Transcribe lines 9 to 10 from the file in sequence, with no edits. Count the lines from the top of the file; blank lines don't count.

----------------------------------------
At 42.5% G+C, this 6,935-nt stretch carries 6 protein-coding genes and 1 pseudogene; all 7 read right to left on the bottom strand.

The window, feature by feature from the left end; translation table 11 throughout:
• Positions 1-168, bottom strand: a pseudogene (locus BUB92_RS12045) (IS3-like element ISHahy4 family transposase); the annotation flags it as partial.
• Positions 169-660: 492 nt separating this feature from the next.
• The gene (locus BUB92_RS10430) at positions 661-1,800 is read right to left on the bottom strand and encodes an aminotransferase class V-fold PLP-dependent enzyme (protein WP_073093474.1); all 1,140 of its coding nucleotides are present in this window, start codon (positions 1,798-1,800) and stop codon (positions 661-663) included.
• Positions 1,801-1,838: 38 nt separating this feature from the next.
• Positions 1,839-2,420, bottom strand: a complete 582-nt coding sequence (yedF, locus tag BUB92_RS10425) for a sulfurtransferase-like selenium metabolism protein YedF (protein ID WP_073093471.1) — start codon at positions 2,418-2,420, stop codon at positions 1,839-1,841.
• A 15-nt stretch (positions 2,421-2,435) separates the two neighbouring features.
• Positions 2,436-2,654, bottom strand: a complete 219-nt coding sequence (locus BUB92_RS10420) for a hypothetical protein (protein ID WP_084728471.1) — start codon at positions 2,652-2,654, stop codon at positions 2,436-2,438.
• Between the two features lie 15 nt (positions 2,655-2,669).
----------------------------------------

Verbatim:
• Positions 2,436-2,654, bottom strand: a complete 219-nt coding sequence (locus BUB92_RS10420) for a hypothetical protein (protein ID WP_084728471.1) — start codon at positions 2,652-2,654, stop codon at positions 2,436-2,438.
• Between the two features lie 15 nt (positions 2,655-2,669).